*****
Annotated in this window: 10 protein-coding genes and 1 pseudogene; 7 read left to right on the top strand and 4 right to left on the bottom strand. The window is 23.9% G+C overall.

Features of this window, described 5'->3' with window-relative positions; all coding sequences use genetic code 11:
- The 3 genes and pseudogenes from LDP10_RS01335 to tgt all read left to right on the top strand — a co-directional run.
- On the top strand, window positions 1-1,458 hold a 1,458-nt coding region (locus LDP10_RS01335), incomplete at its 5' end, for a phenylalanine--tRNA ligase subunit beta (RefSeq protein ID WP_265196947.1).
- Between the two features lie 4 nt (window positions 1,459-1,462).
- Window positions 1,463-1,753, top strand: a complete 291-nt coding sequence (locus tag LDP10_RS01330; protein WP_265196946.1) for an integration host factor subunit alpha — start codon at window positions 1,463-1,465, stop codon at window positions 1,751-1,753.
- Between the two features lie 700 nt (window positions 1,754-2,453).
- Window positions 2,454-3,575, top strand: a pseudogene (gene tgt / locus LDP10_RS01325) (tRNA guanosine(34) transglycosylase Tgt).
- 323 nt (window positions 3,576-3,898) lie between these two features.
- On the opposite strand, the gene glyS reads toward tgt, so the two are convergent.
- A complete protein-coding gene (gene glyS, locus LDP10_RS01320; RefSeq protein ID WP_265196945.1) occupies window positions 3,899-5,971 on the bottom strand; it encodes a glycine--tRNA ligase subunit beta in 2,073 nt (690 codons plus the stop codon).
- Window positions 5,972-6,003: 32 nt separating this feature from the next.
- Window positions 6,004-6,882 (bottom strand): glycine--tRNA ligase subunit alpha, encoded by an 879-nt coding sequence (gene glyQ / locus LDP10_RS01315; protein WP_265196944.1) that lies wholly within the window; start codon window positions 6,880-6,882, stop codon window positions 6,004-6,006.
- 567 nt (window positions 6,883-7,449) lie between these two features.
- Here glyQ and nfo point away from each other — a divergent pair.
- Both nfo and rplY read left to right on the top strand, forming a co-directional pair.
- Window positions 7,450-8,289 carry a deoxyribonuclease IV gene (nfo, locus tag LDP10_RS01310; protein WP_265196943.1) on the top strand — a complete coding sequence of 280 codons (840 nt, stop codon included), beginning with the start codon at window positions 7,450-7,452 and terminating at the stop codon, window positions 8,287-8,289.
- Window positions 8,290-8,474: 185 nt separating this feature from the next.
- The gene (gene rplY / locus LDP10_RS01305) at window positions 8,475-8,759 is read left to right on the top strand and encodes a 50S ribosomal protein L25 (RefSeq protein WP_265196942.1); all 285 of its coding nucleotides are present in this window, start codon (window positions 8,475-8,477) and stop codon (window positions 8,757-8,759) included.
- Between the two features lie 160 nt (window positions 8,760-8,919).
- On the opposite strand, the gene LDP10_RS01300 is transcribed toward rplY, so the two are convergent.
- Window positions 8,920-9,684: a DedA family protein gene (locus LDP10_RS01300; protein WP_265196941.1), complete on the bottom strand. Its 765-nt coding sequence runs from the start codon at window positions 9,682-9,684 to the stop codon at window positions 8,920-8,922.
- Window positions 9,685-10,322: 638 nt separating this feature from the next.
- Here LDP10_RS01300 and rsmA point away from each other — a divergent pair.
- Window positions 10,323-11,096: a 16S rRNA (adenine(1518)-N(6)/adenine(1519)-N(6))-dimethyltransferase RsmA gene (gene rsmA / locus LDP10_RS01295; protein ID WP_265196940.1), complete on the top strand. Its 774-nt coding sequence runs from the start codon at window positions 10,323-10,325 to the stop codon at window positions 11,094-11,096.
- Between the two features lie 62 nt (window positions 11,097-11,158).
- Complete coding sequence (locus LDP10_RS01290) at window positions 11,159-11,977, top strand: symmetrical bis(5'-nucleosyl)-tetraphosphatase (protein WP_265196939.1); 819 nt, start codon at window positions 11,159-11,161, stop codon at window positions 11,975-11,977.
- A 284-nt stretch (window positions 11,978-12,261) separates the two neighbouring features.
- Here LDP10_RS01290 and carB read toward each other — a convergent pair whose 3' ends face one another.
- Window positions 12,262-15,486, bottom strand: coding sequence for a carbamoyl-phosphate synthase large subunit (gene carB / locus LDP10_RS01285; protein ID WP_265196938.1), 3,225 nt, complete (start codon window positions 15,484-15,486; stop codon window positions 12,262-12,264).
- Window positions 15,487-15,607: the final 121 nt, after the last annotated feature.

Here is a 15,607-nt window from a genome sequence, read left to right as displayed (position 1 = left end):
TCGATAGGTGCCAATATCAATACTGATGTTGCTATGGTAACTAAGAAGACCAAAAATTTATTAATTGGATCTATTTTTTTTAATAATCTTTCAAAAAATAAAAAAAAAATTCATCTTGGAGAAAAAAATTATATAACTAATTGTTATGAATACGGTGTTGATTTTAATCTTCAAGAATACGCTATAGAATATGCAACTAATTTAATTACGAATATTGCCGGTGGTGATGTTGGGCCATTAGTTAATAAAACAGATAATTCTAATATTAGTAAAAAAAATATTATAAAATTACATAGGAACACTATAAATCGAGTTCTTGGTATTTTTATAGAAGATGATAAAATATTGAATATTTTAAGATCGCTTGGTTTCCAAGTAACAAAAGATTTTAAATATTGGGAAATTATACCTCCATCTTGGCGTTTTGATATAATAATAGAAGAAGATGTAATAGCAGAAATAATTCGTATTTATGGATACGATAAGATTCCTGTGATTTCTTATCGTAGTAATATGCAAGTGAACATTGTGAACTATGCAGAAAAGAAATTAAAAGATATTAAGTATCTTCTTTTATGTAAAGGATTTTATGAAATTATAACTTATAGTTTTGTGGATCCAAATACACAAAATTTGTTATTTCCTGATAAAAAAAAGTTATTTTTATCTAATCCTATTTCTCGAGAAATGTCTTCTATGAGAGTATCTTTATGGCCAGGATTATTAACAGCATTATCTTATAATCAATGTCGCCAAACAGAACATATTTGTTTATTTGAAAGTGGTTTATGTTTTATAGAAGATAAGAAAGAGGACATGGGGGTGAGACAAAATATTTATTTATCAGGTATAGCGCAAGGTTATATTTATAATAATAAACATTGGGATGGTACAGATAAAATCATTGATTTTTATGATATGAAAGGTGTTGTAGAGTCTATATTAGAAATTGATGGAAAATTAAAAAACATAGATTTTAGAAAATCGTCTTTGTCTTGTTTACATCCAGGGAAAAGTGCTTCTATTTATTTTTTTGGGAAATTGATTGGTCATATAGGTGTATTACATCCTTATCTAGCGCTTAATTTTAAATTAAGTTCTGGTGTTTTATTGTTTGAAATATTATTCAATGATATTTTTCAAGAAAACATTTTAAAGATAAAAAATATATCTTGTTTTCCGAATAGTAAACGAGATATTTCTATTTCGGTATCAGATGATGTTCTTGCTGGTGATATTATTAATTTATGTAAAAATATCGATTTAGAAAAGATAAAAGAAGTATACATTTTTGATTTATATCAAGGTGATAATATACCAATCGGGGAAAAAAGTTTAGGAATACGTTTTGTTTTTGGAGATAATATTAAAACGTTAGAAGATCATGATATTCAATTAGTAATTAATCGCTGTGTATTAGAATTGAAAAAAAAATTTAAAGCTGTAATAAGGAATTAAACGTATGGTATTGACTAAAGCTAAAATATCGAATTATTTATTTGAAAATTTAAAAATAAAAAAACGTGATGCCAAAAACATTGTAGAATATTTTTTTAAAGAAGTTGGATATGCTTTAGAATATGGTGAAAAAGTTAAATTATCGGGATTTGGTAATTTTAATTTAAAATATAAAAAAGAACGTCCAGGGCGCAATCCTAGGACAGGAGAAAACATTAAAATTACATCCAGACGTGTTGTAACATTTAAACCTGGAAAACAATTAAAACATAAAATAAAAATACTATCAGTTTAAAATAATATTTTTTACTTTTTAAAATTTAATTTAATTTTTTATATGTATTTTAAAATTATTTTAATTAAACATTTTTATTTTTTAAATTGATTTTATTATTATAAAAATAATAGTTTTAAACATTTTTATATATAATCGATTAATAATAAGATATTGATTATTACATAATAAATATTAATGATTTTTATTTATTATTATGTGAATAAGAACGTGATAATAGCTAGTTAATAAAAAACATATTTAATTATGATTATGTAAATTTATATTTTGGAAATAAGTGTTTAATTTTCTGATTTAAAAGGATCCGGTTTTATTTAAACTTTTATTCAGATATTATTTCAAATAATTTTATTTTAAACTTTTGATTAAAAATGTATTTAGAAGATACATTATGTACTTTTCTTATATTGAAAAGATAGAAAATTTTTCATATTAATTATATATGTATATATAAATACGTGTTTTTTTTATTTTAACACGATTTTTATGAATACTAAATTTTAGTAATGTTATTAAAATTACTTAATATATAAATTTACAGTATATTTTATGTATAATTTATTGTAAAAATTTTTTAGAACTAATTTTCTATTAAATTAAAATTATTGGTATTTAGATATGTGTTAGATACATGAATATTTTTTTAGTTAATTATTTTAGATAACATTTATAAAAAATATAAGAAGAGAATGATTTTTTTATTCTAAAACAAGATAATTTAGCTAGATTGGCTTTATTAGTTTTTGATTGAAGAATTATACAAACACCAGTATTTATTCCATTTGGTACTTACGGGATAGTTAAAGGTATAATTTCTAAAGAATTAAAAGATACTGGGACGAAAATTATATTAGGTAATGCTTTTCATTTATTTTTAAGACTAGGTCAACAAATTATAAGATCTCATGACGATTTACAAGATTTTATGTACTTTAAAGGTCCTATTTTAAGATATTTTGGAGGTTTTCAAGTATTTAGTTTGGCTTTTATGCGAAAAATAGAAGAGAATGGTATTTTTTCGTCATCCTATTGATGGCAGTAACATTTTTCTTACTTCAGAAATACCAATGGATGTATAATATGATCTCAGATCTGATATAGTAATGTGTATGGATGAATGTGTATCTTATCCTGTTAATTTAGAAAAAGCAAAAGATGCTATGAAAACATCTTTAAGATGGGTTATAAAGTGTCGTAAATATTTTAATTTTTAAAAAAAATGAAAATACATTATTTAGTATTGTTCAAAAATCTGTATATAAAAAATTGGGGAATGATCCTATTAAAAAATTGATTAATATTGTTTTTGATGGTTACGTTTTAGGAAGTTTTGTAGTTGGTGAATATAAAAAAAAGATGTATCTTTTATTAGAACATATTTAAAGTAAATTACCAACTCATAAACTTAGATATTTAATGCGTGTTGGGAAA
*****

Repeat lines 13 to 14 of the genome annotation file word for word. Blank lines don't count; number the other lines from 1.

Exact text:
- Window positions 6,004-6,882 (bottom strand): glycine--tRNA ligase subunit alpha, encoded by an 879-nt coding sequence (gene glyQ / locus LDP10_RS01315; protein WP_265196944.1) that lies wholly within the window; start codon window positions 6,880-6,882, stop codon window positions 6,004-6,006.
- 567 nt (window positions 6,883-7,449) lie between these two features.